Kramer 2008

MethodsStudy design: prospective, randomized double-blind placebo control study.

Study dates and duration: January 2004 to January 2006.

Method of temperature measurement: children > 2 years oral, Children < 2 years rectal. Parents given thermometers for home use.

Time points measured in study:temperature measurements at hours 0, 3, 4, 5, 6.


ParticipantsNumber: 40 randomized.

Number of patients in each intervention: paracetamol n=19, paracetamol alternating with ibuprofen n=19.

Inclusion criteria: healthy children presenting to the out patient clinic with chief complaint of fever. Fever in clinic > 38 °C

Exclusion criteria: history of any antipyretic use in the preceding 4 hours or if they had an allergy or other medical contraindication to the medications.

Baseline characteristics:

  • Sex, N(%): Aal (n=38), males = 18 (47.4), females = 20 (52.6)
  • Diagnoses, N(%) bacterial illness 13 (34.2), viral illness 25 (65.8).


InterventionsGroup A: paracetamol (15 mg/kg) alternated with placebo

Group B: paracetamol (15 mg/kg) alternating with Ibuprofen (10 mg/kg)

Administration regime:

Time                     Group A                             Group B

0                           APAP                                 APAP

3                           placebo                              ibuprofen

4                           APAP                                 placebo


OutcomesPrimary:

  1. Temperature at enrolment and hours 3, 4, 5, 6


Secondary:

  1. Symptom checklist at hours 3 and 4
  2. Parental perception of efficacy at hours 3 and 4


NotesLocation: Washington, USA

Setting: single centre: pediatric clinic at Madigan Army Medical centre in Tacoma, Washington.

Funding: Resident Research Grant from the American Academy of Pediatrics.


Risk of bias

BiasAuthors' judgementSupport for judgement

Random sequence generation (selection bias)Low riskChildren were assigned to treatment group A or B using previously generated computer based randomization blocks performed by the Department of Clinical investigation.

Allocation concealment (selection bias)Unclear riskEach caretaker received a sealed envelope containing their randomization sequence. No mention of the envelope being opaque.

Blinding of participants and personnel (performance bias)
All outcomes
Low riskParents and investigators remained blinded to the regimen each child had received. Pharmacist was unblinded, but did not assess patients.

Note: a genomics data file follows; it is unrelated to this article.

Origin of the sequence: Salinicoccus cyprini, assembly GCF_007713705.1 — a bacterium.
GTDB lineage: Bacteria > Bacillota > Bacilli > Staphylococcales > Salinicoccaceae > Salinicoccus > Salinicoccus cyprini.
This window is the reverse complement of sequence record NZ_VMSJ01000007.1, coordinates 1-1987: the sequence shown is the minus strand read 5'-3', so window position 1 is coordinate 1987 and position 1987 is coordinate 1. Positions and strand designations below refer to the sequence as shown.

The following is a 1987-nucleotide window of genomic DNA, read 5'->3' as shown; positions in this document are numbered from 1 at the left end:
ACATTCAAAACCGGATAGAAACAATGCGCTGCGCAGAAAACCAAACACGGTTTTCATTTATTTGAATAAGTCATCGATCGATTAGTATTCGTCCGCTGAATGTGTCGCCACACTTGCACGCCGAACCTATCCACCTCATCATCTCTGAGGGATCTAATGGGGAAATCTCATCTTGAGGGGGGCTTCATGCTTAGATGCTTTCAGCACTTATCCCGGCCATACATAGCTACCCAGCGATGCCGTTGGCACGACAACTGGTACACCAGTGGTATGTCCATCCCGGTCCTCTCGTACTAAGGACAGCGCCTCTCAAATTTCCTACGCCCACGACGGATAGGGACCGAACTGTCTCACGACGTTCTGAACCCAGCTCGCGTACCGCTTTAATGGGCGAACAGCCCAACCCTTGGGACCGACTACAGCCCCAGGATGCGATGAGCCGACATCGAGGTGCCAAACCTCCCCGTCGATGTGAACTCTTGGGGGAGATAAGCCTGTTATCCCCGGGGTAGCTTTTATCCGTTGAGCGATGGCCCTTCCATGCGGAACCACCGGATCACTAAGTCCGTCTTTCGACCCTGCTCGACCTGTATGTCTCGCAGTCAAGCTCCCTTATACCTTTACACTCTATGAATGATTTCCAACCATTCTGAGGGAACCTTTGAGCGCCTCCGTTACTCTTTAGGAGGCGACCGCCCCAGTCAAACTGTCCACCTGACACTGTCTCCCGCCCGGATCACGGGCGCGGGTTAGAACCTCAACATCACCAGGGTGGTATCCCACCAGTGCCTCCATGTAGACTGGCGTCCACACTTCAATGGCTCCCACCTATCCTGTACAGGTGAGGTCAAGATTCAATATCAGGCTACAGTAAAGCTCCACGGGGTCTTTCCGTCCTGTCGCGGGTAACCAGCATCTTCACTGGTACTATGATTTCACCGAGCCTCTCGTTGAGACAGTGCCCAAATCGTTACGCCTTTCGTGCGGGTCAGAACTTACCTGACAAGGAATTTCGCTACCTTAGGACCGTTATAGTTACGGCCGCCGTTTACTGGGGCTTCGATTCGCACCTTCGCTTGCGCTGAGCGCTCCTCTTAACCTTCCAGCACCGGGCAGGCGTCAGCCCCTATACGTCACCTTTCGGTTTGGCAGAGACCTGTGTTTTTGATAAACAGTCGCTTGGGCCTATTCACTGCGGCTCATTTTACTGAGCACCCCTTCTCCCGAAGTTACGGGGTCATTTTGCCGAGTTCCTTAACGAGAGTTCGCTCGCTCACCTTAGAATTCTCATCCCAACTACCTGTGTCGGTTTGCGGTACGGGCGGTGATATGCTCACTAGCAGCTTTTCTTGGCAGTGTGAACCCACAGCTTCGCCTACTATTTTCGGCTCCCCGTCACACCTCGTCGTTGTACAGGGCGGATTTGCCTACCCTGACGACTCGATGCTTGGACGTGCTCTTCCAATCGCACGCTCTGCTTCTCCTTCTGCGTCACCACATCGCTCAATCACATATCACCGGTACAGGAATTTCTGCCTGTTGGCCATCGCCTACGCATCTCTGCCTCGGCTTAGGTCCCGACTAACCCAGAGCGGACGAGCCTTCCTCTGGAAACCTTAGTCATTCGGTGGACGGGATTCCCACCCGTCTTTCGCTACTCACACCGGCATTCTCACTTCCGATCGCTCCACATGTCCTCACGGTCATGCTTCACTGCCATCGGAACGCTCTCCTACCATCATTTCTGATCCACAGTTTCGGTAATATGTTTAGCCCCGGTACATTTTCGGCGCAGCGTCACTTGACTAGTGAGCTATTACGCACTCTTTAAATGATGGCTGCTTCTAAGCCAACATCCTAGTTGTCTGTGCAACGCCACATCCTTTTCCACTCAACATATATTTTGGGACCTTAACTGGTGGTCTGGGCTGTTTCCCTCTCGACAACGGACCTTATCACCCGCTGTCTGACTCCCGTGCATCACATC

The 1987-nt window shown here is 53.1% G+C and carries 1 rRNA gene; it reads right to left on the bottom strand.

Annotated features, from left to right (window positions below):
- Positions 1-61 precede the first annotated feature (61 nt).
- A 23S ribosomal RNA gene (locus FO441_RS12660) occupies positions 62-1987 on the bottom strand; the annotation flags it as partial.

Blinding of outcome assessment (detection bias)
All outcomes
Low riskParents and investigators who measured temperature remained blinded to the regimen each child received.

Incomplete outcome data (attrition bias)
All outcomes
Low riskAll subjects were accounted for.

Loss to follow up: alternating group 0.5%, paracetamol 0.5%.

Selective reporting (reporting bias)Low riskAll assessed outcomes were reported.

Other biasLow risk

Nabulsi 2006

MethodsStudy design: randomized, double-blind and placebo-controlled clinical trial.

Study dates and duration: November 2002 to April 2005.

Method of temperature measurement: rectal. Each patient used the same thermometer for the whole duration of study (SureTemp 679, Welch Allyn).

Time points measured in study: baseline rectal temperature at T0 then at hours 4, 5, 6, 7, 8.


ParticipantsNumber: 70 randomized

Number of patients in each intervention: combined ibuprofen & paracetamol n=37, ibuprofen & placebo n=33.

Inclusion criteria: febrile inpatients aged 6 months – 14 years, with rectal temp ≥ 38.8 °C.

Exclusion criteria: vomiting, any medical or surgical condition that precluded oral drug administration, acute or chronic hepatic disease, malabsorption syndromes, acute or chronic renal disease with the exception of UTI, chronic metabolic disease, bleeding disorders, asthma, chronic neurological disease that may affect central thermoregulation, cancer, immune suppression, sepsis, critical medical status or known allergy to paracetamol or ibuprofen.

Baseline characteristics:

  • Age, mean years (SD): combined ibuprofen & paracetamol 3.7 (3.3), ibuprofen & placebo 3.6 (2.9)
  • Sex, male gender, n(%): combined ibuprofen & paracetamol 26 (70.3), Ibuprofen & placebo 19 (57.6)
  • Diagnoses: viral 62.9%, bacteria 27.1%, other 10%.


InterventionsControl: ibuprofen 10 mg/kg followed by placebo 4 hours later

Treatment group: single oral dose ibuprofen 10 mg/kg followed by single oral dose paracetamol 15 mg/kg 4 hours later  


OutcomesPrimary:

  1. Proportion of children with normal body temperature at 6 hours (normal = rectal temp 36.5 °C to 37.9 °C)